Friday, January 27, 2012

One Glorious Day

As I write this, I'm sitting outside, enjoying the fresh coolness of this beautiful, breezy day.  Earlier the world was brilliant with sunshine-- the pink flowers on a nearby shrub shone brightly and all the leaves overhead danced in the sparkling light.  The sun is low enough now that most of the yard is in shade, but the tops of the trees are still lit up, and there's a last bit of sun on the oranges and the peach blossoms.

I love days like this.

So I've been sitting out here as much of the afternoon as I could, reveling in the combination of warm sun and cool breeze, just soaking it up.  It's not just the weather, either.  The last day or two I've been filled with renewed wonder at the goodness and love of God, and today I've been marveling in the mercy and kindness that He has demonstrated in my life.

God is always gracious and merciful, but I'm not always aware of it like I am at this moment.  Today, though, God has allowed me to catch a glimpse of His bounty, and He has filled my heart with joy and thanksgiving.  So I revel and delight in this gift of a day that He's given me.

Interestingly enough, I've been reading Job lately.  Job wasn't exactly feeling God's kindness.  Instead, he was trying to make sense of the immense tragedies that God had sovereignly placed in his life.  Ultimately, God called him to trust in God's character, instead of his ability to comprehend the meaning of his suffering.  We, however, have more than this.  We can follow in the footsteps of Christ, who suffered more than we ever will, and who promises victory on the other side of suffering.  Mark Dever, in his Message of the Old Testament, says this:

"Finally, we can trust God because, as Job himself said, 'I know that my Redeemer lives, and that in the end he will stand upon the earth' (Job 19:25).  How would Job's Redeemer redeem?  By living more righteously and perfectly than Job ever could, and by taking upon himself more suffering than Job ever knew.  Job's patience amid suffering, you see, was finally meant to point to the genuinely perfect righteousness and wholly undeserved suffering of Jesus Christ on the cross.  Through his death on the cross and his resurrection on the third day, Christ would defeat the powers of sin and death.  God then promises to forgive everyone who repents of their sins and trusts in Christ.  And they, too, along with Job, will stand with their Redeemer in the end."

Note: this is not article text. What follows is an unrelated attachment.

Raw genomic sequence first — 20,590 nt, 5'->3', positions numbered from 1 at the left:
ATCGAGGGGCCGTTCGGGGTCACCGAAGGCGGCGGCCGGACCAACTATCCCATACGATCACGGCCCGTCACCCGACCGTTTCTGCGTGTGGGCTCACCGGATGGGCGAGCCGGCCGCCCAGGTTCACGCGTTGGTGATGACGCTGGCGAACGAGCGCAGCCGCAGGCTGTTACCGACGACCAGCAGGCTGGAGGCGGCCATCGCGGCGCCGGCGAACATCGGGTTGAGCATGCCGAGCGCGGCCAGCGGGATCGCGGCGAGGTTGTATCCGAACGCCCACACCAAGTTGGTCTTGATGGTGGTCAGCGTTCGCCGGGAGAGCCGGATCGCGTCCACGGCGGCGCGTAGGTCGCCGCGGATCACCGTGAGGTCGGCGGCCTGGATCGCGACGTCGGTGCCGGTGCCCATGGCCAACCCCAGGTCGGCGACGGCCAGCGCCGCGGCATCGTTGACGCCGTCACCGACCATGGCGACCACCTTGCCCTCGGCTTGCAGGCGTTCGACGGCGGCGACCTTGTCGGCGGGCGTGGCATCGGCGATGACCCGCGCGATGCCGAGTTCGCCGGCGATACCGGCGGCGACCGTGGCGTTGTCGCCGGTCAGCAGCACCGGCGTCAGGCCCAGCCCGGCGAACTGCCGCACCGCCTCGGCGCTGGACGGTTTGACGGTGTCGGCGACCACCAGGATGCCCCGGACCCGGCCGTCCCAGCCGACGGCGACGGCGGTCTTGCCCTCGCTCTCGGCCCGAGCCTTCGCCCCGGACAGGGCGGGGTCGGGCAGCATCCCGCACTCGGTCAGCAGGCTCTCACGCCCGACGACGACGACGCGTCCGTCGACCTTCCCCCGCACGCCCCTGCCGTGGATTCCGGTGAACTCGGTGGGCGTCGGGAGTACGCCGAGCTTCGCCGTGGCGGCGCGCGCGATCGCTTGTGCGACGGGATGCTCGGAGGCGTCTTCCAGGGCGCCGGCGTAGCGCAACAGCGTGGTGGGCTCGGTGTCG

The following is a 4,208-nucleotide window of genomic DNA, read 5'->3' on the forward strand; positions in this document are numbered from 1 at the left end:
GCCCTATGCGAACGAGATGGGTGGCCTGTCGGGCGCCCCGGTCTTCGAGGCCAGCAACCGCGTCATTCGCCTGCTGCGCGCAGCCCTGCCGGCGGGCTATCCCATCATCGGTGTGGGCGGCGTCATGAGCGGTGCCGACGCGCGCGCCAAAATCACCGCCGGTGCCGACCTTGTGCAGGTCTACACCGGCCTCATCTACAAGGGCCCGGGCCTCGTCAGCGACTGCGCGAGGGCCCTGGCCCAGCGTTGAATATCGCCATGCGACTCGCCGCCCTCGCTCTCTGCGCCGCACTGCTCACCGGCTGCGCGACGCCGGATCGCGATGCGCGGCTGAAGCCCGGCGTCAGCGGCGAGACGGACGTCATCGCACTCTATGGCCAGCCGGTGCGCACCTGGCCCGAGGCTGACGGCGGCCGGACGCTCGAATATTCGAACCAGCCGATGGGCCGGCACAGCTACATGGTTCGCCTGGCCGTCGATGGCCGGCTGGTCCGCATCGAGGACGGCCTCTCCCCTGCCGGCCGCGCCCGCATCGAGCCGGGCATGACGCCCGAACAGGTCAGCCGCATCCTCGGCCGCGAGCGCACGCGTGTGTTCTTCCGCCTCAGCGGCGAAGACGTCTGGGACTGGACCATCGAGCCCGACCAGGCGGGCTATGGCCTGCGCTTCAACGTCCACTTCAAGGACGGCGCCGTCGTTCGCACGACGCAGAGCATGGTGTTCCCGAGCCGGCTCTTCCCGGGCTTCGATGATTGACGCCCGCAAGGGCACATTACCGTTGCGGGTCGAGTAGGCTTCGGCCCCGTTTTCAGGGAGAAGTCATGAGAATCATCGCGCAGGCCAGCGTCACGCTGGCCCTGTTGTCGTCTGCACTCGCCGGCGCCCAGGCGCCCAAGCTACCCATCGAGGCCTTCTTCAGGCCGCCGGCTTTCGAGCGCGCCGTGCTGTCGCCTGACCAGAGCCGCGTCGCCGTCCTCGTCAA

So for those who have been redeemed by Christ, part of our reason for hope is the knowledge that beyond our suffering, beyond the brief time we have in this life, there is a glorious future awaiting us, when we shall see our Redeemer face to face and spend all eternity worshiping, serving, and adoring him.  Then will our joy be made perfect.

The most beautiful day on earth cannot compare with this--even now, the last vestige of sunshine is fading from the tops of the trees, and it's almost too chilly to sit comfortably out here-- but such days can serve as a reminder and a foretaste of what is to come, thus increasing our anticipation of that one glorious day.

1 comment:

  1. My dear Anna, you make my heart jump for joy as you interpret the scriptures so beautifully. Oh, that your words will be seen by the masses, read and understood. Continue to grow in the Word!! Love you always.....Gr

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